Workshop on Interfacing Machine Learning and Experimental Methods for Surface Structures (IMPRESS)

July, 11-13th 2018, Graz University of Technology, Petersgasse 16,  8010 Graz, Austria

Introduction

In the second week of July, the workshop Interfacing Machine  Learning and Experimental Methods for Surface Structures  (IMPRESS) was held at the TU Graz. The advent of machine learning  methods has drastically changed the way structure determination is  performed, since it facilitates the rational design of (new)  experiments and the analysis of large amounts of data. The target of  the workshop was to bring experimentalists and theorists together,  so that both can learn and benefit from each other’s expertise.  About 50 scientists from Asia, America, and Europe followed the  call, making the workshop, which was sponsored by CECAM and the  Psi-k, a great success.

Programme

The participants gathered at the Insitute of Solid State Physikcs for morning coffee at 9am on every morning of the event. On Wednesday (Juny 11), Oliver Hofmann from TU Graz welcomed everyone and introduced the daily format of interchanging invited talk, contributed talk and discussion sessions.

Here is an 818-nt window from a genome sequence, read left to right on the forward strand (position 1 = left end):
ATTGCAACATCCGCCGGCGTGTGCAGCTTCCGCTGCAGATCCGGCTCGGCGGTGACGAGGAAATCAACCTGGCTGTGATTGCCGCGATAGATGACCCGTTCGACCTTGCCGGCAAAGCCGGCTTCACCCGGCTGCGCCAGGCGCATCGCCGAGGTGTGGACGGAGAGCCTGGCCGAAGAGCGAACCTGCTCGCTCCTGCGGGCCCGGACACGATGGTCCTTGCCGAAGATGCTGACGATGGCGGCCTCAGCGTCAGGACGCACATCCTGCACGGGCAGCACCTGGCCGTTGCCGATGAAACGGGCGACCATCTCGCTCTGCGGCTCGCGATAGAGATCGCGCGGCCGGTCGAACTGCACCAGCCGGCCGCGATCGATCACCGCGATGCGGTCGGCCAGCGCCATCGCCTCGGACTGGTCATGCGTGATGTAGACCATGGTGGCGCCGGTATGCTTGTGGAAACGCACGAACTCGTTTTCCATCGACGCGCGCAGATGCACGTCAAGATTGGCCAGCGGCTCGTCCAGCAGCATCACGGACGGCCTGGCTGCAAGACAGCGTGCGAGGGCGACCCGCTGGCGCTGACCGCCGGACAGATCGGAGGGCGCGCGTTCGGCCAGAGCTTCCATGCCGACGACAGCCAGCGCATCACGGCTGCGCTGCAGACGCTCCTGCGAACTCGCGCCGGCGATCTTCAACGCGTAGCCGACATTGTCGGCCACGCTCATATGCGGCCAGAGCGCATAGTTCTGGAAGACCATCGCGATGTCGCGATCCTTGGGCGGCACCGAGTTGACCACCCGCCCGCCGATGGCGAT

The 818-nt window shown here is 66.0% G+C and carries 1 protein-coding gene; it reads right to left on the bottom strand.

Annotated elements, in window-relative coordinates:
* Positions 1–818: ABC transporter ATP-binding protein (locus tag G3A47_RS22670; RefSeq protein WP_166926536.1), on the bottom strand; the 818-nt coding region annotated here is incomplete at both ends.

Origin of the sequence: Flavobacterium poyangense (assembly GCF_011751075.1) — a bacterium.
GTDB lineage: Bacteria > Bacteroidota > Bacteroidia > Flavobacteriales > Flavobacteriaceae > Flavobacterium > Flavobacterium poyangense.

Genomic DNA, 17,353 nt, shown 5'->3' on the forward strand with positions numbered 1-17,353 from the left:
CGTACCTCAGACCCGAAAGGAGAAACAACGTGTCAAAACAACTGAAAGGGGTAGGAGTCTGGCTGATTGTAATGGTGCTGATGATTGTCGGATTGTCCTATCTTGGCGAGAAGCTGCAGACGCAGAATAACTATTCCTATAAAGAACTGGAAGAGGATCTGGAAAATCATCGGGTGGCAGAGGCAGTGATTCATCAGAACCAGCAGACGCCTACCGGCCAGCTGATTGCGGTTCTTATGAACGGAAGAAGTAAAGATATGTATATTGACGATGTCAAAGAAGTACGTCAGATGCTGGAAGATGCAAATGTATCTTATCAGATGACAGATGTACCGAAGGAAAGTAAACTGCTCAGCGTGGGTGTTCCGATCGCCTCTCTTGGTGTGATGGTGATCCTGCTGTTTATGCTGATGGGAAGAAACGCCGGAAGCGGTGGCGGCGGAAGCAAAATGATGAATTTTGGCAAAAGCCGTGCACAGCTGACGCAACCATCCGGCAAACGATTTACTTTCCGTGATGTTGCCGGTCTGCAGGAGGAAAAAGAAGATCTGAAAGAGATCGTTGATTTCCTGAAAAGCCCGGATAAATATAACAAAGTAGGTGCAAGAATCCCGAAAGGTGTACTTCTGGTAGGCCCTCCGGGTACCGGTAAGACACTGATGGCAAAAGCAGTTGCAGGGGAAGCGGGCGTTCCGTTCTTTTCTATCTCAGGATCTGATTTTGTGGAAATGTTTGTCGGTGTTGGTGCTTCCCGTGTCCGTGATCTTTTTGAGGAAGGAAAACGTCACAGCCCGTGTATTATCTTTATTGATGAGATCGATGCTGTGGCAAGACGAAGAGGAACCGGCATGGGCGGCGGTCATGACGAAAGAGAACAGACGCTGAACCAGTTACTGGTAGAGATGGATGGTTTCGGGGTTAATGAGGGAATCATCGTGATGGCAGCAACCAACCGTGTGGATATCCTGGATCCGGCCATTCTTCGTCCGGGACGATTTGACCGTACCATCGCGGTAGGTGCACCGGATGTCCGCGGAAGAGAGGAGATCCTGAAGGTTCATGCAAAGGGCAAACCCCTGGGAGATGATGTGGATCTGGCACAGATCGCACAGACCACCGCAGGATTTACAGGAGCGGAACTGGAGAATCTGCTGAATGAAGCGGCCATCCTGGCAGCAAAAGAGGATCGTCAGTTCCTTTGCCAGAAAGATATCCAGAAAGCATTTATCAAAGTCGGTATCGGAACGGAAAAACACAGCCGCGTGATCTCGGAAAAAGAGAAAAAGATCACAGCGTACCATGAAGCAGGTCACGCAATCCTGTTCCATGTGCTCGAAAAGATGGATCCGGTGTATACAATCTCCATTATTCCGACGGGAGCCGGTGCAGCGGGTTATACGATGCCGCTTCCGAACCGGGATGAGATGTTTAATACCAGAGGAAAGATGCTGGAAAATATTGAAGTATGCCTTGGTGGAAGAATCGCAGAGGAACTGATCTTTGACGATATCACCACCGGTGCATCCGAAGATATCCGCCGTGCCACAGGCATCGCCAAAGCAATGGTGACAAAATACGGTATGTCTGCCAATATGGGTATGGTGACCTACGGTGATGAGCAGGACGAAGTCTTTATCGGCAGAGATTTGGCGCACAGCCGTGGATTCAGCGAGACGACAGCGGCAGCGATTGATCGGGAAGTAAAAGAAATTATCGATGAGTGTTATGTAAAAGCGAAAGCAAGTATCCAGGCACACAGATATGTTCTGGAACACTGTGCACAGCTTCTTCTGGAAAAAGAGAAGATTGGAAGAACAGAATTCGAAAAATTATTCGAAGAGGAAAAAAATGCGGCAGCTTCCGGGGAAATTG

After Alexander Hinderhofer (Univ. Tübingen) opened the event with a talk on monitoring growth of thin films experimentally, Chiara Panosetti (TU Munich) and Katrin Forster-Tonigold presented „tradiational“ approaches to computationally find surface or interface geometries. After the coffe break, Milica Torodović (Aalto) and Andreas Jeindl (TU Graz) introduced their respective machine learning approaches for surface structure search.

The Opening Talk by Alexander Hinderhofer

Conversations continued over lunch and through the 2h discussion session. The last session of Wednesday addressed kinetics at the interface: Peter Zeppenfeld (JKU Linz) discussed thermodynamics and the importance of transition states for the dynamics of polymorph formation. Afterwards, Daniel Packwood (Kyoto University) introduced an Bayes‘ Learning approach to obtain the parameters necessary for kinetic Monte-Carlo simulation. The last talk of that day was given by Roland Resel (TU Graz), who presented x-ray diffraction results to  follow the polymorphism of thin films experimentally. The programme ended with a busy poster session, where diverse new structure search techniques were discussed over wine, beer, and local pastries.

A vivid poster session